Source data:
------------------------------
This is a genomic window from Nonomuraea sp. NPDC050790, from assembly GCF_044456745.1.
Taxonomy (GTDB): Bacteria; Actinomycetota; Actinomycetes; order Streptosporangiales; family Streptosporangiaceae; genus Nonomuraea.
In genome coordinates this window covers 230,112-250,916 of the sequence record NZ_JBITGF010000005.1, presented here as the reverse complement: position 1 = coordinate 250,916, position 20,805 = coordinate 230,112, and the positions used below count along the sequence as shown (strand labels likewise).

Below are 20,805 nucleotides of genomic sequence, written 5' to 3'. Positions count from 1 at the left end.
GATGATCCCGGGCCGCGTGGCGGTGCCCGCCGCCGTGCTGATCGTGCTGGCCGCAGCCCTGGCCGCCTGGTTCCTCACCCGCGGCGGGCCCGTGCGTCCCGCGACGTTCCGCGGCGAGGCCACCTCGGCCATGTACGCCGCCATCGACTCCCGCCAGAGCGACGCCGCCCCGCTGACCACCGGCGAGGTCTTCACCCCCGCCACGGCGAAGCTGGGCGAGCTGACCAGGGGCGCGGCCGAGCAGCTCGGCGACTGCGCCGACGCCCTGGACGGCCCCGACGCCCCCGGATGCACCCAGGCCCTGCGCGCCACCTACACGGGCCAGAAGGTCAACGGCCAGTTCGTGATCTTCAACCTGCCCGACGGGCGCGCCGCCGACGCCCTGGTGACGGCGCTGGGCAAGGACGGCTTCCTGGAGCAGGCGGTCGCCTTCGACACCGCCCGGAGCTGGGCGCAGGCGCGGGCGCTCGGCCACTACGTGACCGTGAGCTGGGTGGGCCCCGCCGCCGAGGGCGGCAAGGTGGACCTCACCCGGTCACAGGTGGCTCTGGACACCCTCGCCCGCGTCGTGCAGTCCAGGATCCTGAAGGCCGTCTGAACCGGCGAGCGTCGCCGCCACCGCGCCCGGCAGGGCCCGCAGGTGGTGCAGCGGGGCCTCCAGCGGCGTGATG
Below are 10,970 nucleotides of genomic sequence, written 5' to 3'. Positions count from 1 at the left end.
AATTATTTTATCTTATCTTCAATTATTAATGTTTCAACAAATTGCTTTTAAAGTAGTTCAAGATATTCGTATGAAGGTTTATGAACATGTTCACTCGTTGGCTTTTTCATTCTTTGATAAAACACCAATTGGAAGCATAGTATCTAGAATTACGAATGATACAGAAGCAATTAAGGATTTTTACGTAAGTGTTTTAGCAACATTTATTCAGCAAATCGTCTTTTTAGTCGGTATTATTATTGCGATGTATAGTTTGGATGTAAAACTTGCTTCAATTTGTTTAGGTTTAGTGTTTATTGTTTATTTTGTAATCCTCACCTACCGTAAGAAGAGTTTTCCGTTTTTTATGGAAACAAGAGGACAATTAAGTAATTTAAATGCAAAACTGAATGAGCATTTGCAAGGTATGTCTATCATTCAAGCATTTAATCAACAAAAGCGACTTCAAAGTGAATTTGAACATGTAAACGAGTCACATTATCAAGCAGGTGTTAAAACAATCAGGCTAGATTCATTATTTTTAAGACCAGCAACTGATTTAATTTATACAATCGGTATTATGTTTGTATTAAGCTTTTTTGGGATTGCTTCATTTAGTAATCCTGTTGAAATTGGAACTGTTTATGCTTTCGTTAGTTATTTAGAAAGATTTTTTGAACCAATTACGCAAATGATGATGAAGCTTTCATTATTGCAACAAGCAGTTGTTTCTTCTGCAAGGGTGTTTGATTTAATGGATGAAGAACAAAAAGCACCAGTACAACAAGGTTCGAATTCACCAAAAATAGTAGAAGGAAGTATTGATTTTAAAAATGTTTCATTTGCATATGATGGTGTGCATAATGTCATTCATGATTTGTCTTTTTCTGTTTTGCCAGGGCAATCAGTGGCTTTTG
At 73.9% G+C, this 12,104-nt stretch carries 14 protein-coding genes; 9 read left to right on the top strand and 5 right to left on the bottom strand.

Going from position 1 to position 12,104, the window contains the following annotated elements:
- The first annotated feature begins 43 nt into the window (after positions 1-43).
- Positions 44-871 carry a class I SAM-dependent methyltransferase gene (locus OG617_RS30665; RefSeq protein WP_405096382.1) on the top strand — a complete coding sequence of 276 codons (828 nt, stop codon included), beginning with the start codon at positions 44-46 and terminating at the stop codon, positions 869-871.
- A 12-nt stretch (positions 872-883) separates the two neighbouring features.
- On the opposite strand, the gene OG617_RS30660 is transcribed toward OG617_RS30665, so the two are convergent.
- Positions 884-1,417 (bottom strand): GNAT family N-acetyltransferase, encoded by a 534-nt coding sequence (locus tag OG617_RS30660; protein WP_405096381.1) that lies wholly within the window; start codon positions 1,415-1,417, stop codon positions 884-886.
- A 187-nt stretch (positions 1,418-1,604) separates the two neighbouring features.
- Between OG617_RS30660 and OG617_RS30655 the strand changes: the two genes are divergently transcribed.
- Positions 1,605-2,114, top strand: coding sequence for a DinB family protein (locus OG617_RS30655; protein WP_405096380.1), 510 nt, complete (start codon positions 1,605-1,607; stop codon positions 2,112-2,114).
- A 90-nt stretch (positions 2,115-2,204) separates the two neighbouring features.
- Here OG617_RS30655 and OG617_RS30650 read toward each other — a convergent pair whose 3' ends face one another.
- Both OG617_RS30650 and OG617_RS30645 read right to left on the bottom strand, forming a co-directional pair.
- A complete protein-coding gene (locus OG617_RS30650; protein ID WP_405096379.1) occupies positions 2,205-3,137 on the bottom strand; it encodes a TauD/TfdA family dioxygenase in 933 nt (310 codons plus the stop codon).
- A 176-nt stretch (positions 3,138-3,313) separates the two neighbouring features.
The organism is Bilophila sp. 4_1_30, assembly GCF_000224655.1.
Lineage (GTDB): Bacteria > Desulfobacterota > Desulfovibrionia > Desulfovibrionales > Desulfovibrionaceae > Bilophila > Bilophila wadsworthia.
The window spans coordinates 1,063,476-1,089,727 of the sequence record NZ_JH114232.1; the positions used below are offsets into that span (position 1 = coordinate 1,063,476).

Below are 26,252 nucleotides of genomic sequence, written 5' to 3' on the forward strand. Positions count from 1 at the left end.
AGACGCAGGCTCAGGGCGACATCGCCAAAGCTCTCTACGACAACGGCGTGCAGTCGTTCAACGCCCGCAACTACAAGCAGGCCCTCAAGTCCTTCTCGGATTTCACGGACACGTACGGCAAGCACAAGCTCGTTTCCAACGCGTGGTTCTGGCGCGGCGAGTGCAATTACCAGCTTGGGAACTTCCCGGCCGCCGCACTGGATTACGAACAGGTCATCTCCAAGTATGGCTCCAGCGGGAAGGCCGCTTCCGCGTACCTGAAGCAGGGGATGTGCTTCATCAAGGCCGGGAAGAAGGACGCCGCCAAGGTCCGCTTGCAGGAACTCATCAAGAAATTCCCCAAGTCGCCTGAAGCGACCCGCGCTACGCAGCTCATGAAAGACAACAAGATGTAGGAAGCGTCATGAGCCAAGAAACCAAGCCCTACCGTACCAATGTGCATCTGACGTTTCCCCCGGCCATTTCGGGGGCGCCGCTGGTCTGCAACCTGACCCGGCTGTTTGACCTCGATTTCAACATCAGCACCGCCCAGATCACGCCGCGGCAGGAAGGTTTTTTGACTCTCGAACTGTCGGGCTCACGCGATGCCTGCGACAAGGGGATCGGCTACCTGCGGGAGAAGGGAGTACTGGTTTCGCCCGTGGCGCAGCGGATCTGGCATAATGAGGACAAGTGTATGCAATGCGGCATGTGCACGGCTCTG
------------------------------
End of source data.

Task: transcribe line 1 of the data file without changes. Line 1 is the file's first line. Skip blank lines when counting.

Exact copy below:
This is a genomic window from Nonomuraea sp. NPDC050790, from assembly GCF_044456745.1.